July 29, 2009


Gas drilling forum focuses on proposed state regulations


Bob Ellis/staff photographer
Mark Millspaugh, president of Sterling Environmental Engineering, speaks to county residents Tuesday about concerns with gas drilling during a seminar at the New York State Grange Headquarters.

Staff Reporter

Residents at a seminar on gas drilling held Tuesday in Cortland were urged to weigh in on the state Department of Environmental Conservation’s proposed state regulations on gas drilling.
The DEC expects to release its revised Draft Generic Environmental Impact Statement sometime in the fall of 2009, said Mark Millspaugh, president of the Latham-based firm, Sterling Environmental Engineering.
When it does, he said, residents should be prepared to respond with questions and feedback.
The forum was hosted by the county’s Soil and Water Conservation District at the New York State Grange Headquarters off Clinton Avenue.
About 30 people attended.
The state document is a comprehensive study of the horizontal drilling technique that is used to extract natural gas through a process called hydrofracking, which injects millions of gallons of chemically treated water into the fissures of shale to release the gas contained within the rock.
The impact statement will outline the potential adverse impacts the drilling could have on the environment. The DEC will identify standards that each drilling permit application must meet for an application to be approved.
Until this document is approved no horizontal drilling can occur unless a company chooses to go through a site-specific environmental review, a lengthy process which companies are likely to forego in favor of the generic review that is coming out.
There are currently no active gas wells in Cortland county and no pending applications for horizontal drilling in the county.
Millspaugh said that since the document is not yet released he does not know specifically what hazards will be identified, but he mentioned groundwater pollution and road damage as two likely areas of concern.
Millspaugh said it is up to towns and municipalities to ensure their needs are taken into consideration during the 45-day public comment period that will be held after the document is released.
In the meantime, municipalities and towns must first identify their local resources that need protection, Millspaugh said.
“The DEC is relying on local agencies to provide them with information. They don’t know the local community the way the local people do,” Millspaugh said.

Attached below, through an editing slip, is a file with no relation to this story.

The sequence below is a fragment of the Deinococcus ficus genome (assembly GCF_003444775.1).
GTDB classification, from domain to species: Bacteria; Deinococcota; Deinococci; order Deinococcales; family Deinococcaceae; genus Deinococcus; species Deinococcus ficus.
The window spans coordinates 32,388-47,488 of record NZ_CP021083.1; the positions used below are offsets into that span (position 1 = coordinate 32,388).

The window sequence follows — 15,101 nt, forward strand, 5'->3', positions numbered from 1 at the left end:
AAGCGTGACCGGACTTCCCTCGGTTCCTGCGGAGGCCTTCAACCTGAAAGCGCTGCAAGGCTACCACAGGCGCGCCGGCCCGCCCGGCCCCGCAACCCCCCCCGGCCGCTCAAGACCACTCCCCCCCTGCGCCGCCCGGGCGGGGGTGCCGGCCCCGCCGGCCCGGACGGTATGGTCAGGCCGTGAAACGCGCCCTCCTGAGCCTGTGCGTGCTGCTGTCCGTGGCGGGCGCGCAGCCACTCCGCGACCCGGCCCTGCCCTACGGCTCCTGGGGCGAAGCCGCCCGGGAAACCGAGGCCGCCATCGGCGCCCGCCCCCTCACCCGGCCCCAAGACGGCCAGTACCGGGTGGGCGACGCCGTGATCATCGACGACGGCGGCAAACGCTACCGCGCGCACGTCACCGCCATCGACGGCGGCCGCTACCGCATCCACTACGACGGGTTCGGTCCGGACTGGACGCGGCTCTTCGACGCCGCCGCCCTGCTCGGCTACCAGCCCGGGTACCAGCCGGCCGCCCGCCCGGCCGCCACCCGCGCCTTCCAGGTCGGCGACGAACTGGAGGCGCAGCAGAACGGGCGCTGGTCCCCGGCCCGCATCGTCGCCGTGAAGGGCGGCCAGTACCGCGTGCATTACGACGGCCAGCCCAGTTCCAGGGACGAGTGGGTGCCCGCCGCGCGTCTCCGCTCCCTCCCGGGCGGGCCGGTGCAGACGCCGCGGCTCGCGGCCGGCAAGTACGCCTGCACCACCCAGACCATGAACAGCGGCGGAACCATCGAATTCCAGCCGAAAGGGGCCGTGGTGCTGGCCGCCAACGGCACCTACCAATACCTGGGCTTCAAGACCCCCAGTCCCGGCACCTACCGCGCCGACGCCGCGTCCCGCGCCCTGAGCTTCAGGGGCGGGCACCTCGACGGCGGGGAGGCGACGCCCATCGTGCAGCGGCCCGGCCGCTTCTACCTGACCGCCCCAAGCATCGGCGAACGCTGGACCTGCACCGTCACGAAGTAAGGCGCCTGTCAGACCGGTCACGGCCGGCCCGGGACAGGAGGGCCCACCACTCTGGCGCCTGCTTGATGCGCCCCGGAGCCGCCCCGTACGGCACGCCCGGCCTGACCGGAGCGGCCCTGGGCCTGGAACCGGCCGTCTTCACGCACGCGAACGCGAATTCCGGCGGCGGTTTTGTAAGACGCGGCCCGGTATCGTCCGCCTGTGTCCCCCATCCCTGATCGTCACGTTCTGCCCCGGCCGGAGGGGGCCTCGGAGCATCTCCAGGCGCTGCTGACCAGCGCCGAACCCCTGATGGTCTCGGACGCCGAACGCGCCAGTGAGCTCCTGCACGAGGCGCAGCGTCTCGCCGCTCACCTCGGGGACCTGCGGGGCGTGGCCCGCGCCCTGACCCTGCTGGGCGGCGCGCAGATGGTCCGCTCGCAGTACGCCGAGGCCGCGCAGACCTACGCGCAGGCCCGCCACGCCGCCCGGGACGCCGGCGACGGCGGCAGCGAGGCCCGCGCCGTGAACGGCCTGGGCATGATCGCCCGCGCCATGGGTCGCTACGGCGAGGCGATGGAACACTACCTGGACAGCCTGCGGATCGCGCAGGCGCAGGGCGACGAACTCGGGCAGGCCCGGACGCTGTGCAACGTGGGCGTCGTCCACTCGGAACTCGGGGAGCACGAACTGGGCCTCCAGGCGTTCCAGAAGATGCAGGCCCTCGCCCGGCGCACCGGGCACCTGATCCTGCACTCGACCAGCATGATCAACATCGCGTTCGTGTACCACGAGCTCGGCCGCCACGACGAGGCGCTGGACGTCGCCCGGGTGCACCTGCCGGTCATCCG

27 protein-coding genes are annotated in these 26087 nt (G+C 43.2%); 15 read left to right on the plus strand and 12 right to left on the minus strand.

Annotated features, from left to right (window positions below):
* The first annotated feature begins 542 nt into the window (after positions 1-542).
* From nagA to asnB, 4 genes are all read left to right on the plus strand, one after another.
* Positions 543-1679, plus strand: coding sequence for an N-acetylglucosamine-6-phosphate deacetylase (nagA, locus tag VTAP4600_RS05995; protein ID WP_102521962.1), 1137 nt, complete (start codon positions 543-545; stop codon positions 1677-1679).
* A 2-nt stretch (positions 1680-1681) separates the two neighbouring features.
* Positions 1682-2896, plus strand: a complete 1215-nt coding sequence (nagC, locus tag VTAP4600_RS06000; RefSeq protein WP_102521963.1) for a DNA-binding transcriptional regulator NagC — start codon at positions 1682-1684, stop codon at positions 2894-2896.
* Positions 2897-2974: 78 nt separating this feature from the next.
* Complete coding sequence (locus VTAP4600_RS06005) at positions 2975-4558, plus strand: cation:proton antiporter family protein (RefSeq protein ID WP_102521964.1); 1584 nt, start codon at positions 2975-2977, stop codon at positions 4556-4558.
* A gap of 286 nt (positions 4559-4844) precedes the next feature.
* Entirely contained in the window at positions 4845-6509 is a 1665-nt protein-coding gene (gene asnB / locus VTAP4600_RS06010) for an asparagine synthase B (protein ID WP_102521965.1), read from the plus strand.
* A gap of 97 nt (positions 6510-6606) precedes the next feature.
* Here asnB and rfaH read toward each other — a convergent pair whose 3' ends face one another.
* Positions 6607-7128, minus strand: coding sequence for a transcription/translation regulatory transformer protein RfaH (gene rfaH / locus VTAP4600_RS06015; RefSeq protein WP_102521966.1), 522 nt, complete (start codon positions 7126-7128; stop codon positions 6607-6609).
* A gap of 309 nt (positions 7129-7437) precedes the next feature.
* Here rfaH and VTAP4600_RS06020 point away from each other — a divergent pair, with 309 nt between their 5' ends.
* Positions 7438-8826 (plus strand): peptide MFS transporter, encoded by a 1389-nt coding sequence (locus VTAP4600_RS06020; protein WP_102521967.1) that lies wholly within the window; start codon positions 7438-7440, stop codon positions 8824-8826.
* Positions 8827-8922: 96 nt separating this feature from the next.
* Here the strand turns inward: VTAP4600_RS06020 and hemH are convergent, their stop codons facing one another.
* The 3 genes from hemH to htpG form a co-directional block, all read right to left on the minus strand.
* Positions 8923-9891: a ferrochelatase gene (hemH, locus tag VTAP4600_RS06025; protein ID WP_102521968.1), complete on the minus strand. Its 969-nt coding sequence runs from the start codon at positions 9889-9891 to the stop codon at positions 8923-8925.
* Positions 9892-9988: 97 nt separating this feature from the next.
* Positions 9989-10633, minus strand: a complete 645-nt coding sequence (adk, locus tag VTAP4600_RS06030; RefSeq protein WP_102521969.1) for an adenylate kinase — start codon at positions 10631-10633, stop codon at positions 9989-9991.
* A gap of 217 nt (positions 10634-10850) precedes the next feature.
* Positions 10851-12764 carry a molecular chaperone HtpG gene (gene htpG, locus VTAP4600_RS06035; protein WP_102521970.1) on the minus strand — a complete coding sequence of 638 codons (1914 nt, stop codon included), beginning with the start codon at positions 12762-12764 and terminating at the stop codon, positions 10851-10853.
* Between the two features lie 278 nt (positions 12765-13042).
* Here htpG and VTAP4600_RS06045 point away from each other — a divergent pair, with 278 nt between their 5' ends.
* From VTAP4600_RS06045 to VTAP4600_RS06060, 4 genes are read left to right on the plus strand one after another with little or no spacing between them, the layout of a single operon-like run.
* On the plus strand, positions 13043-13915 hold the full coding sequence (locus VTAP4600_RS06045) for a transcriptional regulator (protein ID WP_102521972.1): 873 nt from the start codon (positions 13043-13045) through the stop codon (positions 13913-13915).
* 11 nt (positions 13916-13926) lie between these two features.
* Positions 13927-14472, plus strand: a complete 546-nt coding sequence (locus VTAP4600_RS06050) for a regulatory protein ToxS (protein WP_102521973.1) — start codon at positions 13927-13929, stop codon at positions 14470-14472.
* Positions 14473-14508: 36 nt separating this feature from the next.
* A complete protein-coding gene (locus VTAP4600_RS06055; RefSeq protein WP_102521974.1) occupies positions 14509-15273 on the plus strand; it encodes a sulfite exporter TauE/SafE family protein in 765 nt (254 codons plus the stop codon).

Roads are an area that municipalities have great leeway in protecting, Millspaugh said.
Environmental Attorney Kimberlea Rea of Bronxville also spoke at the meeting and mentioned permitting programs towns could establish to impose controls such as weight limits on local roads.
These permits could also ensure that only specified roads are used for the shipping of chemically treated water and other gas drilling activities. Municipalities could regulate the times the roads are traveled and also require maintenance and repair costs be paid by the gas companies, Rea said.
Residents should demand the DEC be told the ingredients in the chemically treated water used for hydrofracking and share it with the public, she said.
This is proprietary information and not released publicly but Rea said municipalities can argue that they have the right to such information since the treated water will be shipped on their roads. In the event of an accident, emergency responders need to know what chemicals they need to clean up, Rea said.
DEC spokesman Yancey Roy said this morning that the DEC commissioner has said companies would not receive a permit to drill unless they disclose what chemicals are used.
“Drilling will happen. Consult an attorney ... do your homework and communicate with the DEC. And recognize a lot of people in town support drilling,” Millspaugh said.
Freetown Town Supervisor Mary Mackey said after the meeting that she is thinking about sharing with neighboring towns the cost of hiring an engineering firm to explore establishing a road permitting system.
“I want to preserve the quality of life in our rural town. An initial step would be to come up with a permitting process,” Mackey said. She said she would ask officials from McGraw, Marathon and Solon if they would join that effort.
Cortlandville resident Pam Jenkins wants the county to hire legal and technical experts to stay on top of the issue.
“We need to know what is combined with the water that is injected into the ... shale formation. Because those fissures could be contiguous with different underground water sources,” Jenkins said.


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